Help! Rough kidding : LUSENET : Dairygoats : One Thread

I need some advice on what to give my yearling doe....she just had twins, but was in labor for almost 2 hours before I had help get here....we had to pull them out, they were totally jammed inside.

So far, babies and momma look good....I gave them all a dose of ID-1.

I have penicillin.... should I give it? how much should I give, and can I give it subQ rather than IM?

I also have Fortified B Complex, would it be a good idea to dose her with it as well?



Oh and the babies were one doe and one buck!

-- Tracy (, April 05, 2002


We're you really clean when you went in? If so then I wouldn't worry about the antibiotics. B complex is a great idea. Here is a a paste on Penicillins from Saandoah:

THE PENICILLINS There are 4 classes of penicillins from narrow to broad range of effectiveness, based upon their ability to kill various types of bacteria.

Natural penicillins and penicillinase-resistant penicillins: Penicillin G and Penicillin V

Various brand names include: Penicillin G: Penicillin G Potassium, Penicillin G Procaine, Pen BP-48, Dual-Pen Penicillin V: Pen-V Not useful against penicillinase or beta-lactamase producing bacteria or most gram negative bacteria

Aminopenicillins: Ampicillin, Amoxicillin, Cyclacillin, Hetacillin

Not as useful against anaerobic bacteria as natural penicillins. Aminopenicillins are not effective against those bacteria that produce penicillinase or beta-lactamase.

Extended-spectrum penicillins: Alpha-carboxypenicillins: carbenicillin, Acylaminopenicillins: piperacillin

Brand names include: Carbenicillin: Geocillin (oral), Geopen (oral and injectable) Extended-spectrum penicillins are not commonly used. They are prescribed for certain bacterial infections when other antibiotics are ineffective. Extended-spectrum penicillins treat similar infections as the aminopenicillins but have additional activity against more gram negative bacteria. Susceptible to inactivation by penicillinase and beta- lactamase producing bacteria.

Potentiated penicillins: Amoxicillin-potassium clavulanate, ampicillin-sulbactam

Brand names: Augmentin and Clavamox contain amoxicillin plus potassium clavulanate Potentiated pencillins have potassium clavulanate and sulbactam added to reduce inactivation by beta-lactamases. These additional compounds increase the types of bacteria against which various classes of penicillin are effective. Potentiated penicillins are often used in skin infections. There are many forms of penicillin, and dosages vary greatly

PROCAINE PENICILLIN G Extra label in goats Various brand names 300,000 units Procaine Penicillin G/ml DOSE: 10,000 units/lb twice daily with higher doses for well established infections. DOSE: Kids - 1-2ml SC (SQ) for baby goats (8-25lbs), 1 or 2 times daily. DOSE: Adults - 6-10 ml SC (SQ) for adult goats, 1X or 2X daily. You can double recommend maximum dose on first injection, then divided daily dose and inject every 12 hours for 2-3 days, then 1X daily thereafter. STORAGE: Refrigerate (36-46F, 2-8C). Protect from freezing. To prevent procaine toxicity, keeping procaine penicillin at proper storage temperature and following shelf life recommendations are recomended to avoid any degradation of the product. WITHDRAWAL:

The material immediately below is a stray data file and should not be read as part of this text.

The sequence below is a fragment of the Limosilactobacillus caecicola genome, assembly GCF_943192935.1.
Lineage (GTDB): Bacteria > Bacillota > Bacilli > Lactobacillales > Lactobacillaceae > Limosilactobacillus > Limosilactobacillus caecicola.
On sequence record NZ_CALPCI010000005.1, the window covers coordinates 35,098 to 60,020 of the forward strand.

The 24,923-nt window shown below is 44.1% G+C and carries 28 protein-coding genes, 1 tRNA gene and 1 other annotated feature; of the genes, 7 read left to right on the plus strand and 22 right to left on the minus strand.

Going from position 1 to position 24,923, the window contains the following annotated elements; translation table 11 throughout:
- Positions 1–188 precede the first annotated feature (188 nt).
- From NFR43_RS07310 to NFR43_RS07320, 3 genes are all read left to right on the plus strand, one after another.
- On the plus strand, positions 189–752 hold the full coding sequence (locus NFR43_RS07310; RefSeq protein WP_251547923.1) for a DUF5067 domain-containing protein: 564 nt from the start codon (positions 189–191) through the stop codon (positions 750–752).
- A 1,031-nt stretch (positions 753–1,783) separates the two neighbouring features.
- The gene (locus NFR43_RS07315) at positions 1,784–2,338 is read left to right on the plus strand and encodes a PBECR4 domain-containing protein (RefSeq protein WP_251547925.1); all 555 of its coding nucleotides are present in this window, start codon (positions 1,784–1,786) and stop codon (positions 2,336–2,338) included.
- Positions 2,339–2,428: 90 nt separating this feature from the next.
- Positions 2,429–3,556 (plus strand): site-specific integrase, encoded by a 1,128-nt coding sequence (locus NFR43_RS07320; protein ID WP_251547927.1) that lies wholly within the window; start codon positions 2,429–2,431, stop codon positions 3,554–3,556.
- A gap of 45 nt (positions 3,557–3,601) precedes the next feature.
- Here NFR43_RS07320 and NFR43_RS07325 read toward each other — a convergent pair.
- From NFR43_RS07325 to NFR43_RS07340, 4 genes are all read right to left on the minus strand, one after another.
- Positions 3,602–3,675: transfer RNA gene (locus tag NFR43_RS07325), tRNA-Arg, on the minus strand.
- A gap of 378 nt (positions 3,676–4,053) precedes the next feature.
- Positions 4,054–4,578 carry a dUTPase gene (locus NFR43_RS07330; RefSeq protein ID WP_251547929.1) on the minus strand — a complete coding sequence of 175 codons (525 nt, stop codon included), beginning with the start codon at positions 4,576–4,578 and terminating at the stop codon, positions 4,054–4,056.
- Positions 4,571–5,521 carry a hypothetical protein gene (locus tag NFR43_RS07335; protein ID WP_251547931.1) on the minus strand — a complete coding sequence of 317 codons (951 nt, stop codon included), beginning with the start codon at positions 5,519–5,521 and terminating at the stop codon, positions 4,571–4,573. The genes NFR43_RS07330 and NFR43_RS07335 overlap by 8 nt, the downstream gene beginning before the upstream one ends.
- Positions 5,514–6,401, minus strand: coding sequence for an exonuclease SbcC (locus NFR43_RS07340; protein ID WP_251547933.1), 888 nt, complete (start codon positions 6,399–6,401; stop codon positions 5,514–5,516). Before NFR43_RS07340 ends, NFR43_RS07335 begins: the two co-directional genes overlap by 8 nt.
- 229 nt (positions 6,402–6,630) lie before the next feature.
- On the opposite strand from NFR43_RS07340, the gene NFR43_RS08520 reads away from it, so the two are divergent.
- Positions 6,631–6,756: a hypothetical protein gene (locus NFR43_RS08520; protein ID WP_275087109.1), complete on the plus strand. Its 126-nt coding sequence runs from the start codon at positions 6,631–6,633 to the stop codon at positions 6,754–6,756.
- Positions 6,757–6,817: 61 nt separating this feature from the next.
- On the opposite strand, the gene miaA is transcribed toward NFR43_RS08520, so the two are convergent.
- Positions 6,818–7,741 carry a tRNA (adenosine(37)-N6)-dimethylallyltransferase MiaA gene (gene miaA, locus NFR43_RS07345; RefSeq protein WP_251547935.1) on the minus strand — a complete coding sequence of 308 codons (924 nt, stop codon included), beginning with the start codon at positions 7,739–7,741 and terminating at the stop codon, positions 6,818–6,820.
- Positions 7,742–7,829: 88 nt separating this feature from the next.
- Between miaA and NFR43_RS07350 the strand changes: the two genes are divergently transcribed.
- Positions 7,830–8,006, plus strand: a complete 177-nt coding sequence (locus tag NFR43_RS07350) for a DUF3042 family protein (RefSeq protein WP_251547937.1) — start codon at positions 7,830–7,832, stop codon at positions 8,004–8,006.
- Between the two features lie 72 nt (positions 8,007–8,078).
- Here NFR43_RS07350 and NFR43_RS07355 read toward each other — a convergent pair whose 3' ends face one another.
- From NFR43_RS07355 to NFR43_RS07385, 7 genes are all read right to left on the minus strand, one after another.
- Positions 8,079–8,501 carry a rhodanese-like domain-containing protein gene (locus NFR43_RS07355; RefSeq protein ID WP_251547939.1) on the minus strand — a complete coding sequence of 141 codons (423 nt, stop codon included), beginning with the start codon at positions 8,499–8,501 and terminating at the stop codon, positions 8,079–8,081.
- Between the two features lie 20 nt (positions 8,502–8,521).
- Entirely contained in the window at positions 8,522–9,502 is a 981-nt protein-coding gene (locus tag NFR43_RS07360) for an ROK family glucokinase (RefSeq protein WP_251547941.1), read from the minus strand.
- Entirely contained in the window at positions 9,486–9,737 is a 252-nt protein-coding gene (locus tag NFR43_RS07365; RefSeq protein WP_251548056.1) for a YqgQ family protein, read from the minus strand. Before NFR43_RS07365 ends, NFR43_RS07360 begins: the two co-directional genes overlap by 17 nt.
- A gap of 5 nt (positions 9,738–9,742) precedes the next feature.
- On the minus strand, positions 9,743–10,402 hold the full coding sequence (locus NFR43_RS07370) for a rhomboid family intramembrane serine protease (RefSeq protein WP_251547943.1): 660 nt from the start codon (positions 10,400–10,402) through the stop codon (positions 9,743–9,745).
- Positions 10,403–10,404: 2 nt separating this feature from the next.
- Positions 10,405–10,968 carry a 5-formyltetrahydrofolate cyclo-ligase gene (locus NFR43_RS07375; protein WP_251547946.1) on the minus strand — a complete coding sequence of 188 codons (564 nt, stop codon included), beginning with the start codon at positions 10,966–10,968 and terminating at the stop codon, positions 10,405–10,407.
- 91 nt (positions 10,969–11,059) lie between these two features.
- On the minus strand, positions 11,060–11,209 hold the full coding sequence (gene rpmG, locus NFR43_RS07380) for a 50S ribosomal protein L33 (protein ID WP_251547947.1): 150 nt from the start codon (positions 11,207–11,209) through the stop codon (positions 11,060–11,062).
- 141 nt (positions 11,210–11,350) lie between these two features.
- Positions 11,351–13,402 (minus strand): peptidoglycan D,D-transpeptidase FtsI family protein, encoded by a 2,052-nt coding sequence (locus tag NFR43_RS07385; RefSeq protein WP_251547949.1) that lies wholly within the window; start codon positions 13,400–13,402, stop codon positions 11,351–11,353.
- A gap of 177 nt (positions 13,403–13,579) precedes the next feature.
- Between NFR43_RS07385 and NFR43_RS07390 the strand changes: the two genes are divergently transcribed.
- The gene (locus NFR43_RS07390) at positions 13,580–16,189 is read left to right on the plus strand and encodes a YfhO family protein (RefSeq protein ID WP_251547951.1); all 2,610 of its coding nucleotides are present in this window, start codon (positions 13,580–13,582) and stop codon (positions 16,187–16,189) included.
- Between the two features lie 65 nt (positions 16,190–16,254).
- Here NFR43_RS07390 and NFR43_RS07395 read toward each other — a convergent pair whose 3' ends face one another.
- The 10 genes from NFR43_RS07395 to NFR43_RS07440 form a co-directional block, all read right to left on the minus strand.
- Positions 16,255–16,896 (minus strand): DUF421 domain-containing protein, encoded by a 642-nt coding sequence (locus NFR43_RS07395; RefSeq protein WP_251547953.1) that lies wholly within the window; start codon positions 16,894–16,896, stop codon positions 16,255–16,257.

MILK: Extra label in goats. Goats: 5 days given SQ at 10,000 - 20,000 IU/lb/lb once daily (SOURCE- 10-12, 2000 Wool & Wattles, AASRP). Dairy Cattle: (at label dose rate) 48-72 hours. Note:Penicillin G is distributed into milk; in food animals the distribution is sufficient to cause violative residues. However, (label dose) the concentrations of penicillin produced in milk are subtherapeutic for most bacteria. In sheep, 0.11% of an intramuscular injection of sodium penicillin G was distributed into the milk. MEATExtra label in goats Goats: 14-20 days given SQ at 10,000 - 20,000 IU/lb once daily (SOURCE- 10-12, 2000 Wool & Wattles, AASRP)

BACTERICIDAL Interferes with cell wall synthesis Classes of Penicillin

Pennicillin references

Saanedoah basics Page

This really is an amazing site.

Congrats on the birth!!! I know how wild it is the first time, and I am glad it all worked out well for you!

-- Doreeen (, April 06, 2002.

Yes all over the counter antibiotics should be given subq. You can do loading doses if you like for quick blood levels IM but it is totally unnecessary to give the rest of the shots IM. I don't use antibiotics for helping deliver unless it is really invassive or you aren't clean. Like when John, DH, helped me he was leaning on one hand while fishing with the other, then switched hands!!! :) The doe ended up with a very invassive delivery so she was put on penicillin, and because of the manure hand up inside her even if it hadn't turned out so badly she still would have been put on it. Now I do put them on Pen if I have to go up inside to check for more kids, and the placenta or a placenta has already been expelled. This is why all my customers think I always use pen after the does kids, because I am called after kidding to guess :) if she has more kids in her, I go in and check, no kids so you get to put the doe on pen for 5 days :) Vicki

-- Vicki McGaugh TX (Nubians) (, April 07, 2002.

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